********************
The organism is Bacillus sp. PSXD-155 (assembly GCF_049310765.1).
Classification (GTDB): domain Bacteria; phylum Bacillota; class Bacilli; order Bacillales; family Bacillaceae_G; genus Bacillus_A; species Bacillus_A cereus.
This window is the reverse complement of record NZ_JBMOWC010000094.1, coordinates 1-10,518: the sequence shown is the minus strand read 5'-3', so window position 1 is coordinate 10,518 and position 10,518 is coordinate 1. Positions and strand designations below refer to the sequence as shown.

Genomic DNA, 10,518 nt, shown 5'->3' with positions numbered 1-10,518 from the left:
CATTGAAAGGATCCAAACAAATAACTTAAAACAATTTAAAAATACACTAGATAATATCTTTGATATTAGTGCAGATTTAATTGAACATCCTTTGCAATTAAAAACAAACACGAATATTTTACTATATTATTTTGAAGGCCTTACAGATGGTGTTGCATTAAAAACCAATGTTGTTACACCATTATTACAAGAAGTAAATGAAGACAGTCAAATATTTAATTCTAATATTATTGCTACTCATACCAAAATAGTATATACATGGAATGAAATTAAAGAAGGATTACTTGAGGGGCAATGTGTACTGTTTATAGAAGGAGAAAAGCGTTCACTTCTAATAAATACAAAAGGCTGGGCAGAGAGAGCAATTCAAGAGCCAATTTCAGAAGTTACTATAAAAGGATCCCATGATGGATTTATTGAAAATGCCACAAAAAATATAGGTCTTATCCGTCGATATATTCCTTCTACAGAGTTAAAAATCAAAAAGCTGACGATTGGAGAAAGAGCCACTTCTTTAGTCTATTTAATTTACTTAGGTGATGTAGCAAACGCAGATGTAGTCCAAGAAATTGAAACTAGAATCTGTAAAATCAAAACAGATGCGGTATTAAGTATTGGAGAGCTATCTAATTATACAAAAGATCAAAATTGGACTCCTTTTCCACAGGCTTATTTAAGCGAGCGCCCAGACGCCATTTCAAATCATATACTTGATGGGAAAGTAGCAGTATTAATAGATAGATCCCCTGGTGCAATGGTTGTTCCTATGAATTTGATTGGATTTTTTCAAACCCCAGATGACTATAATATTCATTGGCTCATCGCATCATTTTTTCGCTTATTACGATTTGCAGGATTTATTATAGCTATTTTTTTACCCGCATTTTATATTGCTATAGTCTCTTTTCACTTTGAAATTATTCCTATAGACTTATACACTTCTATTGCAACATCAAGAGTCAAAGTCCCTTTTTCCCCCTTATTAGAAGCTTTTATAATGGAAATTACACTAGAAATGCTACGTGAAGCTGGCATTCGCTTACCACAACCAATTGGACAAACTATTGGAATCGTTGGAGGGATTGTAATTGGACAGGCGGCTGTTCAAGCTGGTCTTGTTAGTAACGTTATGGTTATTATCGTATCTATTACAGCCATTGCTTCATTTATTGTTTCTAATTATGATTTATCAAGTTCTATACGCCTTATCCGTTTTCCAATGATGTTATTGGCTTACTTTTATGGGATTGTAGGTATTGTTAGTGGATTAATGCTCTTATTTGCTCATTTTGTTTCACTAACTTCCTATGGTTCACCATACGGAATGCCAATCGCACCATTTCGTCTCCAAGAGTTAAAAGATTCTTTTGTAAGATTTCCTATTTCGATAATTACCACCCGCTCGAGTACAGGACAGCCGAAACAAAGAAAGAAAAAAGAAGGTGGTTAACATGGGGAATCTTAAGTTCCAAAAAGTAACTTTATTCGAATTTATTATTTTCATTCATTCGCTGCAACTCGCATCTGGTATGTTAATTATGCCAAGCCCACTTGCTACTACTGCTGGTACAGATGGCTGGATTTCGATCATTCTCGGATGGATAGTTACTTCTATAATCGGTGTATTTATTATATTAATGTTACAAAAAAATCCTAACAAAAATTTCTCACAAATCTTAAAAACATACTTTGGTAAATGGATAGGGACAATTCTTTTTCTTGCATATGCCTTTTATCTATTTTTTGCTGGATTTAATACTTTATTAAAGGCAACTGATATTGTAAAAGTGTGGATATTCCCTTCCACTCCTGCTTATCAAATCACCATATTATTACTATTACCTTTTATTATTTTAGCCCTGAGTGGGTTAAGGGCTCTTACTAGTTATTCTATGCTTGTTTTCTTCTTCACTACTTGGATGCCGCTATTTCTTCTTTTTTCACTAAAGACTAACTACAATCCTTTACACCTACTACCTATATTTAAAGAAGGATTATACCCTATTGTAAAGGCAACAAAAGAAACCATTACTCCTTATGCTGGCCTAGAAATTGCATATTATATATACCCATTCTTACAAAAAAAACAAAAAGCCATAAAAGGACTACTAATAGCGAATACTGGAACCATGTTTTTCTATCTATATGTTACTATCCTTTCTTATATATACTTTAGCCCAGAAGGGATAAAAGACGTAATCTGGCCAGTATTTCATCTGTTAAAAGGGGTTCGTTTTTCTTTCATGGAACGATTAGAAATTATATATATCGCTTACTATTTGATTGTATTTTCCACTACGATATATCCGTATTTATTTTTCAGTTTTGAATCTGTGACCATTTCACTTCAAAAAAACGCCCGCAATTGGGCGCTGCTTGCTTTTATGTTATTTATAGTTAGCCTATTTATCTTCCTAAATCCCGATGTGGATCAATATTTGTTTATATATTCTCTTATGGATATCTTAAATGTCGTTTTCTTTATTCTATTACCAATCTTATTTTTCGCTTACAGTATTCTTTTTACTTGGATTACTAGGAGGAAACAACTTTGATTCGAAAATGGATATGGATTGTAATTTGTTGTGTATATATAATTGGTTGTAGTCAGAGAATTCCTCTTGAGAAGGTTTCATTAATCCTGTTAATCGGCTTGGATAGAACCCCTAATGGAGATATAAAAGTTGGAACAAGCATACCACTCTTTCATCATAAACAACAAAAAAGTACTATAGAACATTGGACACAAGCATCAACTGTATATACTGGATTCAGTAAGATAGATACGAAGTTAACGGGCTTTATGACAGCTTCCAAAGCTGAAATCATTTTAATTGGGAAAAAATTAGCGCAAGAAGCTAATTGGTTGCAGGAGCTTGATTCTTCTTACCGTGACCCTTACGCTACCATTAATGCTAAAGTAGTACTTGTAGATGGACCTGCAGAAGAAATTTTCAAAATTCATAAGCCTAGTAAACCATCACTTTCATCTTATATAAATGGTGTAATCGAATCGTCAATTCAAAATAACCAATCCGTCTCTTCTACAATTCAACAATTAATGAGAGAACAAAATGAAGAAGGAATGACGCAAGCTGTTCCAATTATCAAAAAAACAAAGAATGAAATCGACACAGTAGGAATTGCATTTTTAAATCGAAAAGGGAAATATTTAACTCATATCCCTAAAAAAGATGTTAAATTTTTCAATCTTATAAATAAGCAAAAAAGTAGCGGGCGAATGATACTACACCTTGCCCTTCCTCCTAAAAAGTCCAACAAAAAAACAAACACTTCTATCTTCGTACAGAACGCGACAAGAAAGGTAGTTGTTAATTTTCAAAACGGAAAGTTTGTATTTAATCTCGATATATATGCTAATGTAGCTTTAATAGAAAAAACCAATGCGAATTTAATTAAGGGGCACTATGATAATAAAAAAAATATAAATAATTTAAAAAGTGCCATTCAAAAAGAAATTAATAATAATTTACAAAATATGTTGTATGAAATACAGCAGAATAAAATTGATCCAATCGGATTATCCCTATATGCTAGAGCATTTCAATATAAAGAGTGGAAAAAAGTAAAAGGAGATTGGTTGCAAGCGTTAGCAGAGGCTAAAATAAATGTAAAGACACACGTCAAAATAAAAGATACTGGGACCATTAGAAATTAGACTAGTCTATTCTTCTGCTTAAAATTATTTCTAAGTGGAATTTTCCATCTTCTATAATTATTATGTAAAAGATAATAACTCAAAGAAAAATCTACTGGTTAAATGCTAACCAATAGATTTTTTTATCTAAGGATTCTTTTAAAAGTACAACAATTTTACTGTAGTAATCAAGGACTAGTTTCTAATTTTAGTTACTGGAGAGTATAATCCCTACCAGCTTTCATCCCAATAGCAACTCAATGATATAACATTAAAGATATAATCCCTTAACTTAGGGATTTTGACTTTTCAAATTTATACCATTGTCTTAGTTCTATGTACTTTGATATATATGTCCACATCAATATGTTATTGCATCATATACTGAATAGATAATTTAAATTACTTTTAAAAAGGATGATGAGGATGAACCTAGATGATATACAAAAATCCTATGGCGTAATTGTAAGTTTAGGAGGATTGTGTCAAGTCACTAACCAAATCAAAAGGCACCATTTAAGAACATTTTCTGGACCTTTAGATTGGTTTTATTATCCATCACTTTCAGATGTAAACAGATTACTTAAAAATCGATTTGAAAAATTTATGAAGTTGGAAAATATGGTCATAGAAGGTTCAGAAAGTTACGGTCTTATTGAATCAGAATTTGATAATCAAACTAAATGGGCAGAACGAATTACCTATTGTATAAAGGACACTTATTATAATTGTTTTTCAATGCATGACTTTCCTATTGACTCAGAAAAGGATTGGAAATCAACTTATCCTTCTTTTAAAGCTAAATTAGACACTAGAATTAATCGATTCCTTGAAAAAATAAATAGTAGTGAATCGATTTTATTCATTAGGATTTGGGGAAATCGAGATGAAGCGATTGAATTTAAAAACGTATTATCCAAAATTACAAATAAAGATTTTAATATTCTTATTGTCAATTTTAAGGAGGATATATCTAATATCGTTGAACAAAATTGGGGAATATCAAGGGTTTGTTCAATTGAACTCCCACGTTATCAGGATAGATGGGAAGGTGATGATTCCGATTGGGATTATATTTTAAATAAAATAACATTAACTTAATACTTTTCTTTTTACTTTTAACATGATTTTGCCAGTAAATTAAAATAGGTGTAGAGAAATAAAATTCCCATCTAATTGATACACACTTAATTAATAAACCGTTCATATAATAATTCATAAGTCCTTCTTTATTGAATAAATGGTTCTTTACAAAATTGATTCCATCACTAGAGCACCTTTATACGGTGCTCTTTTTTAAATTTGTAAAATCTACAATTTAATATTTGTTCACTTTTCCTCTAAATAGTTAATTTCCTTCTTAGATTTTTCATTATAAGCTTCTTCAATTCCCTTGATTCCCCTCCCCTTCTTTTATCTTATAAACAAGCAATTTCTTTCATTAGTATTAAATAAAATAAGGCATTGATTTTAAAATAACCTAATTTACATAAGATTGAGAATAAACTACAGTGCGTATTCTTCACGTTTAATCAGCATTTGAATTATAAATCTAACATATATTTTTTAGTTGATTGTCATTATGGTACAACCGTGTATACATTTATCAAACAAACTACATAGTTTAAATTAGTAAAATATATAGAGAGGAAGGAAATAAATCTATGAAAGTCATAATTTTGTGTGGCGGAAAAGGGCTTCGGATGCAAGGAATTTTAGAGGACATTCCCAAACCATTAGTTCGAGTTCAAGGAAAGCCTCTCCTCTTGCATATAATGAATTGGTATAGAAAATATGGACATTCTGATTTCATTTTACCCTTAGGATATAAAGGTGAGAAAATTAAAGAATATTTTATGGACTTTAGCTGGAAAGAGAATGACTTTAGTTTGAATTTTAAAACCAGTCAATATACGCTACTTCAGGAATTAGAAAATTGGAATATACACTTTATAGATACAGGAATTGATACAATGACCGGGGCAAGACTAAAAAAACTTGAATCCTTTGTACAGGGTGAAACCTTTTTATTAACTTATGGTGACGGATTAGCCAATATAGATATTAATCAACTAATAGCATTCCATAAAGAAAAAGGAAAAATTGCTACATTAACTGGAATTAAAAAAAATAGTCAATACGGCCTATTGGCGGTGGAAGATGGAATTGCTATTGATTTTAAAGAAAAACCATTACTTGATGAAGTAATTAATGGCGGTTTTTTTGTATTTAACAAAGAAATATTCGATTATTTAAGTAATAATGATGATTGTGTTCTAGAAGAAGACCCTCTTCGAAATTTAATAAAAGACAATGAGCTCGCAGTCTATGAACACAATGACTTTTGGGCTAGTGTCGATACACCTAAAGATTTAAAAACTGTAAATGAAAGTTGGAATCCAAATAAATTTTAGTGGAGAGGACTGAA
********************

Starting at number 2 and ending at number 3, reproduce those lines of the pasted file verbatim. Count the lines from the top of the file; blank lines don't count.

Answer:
Classification (GTDB): domain Bacteria; phylum Bacillota; class Bacilli; order Bacillales; family Bacillaceae_G; genus Bacillus_A; species Bacillus_A cereus.
This window is the reverse complement of record NZ_JBMOWC010000094.1, coordinates 1-10,518: the sequence shown is the minus strand read 5'-3', so window position 1 is coordinate 10,518 and position 10,518 is coordinate 1. Positions and strand designations below refer to the sequence as shown.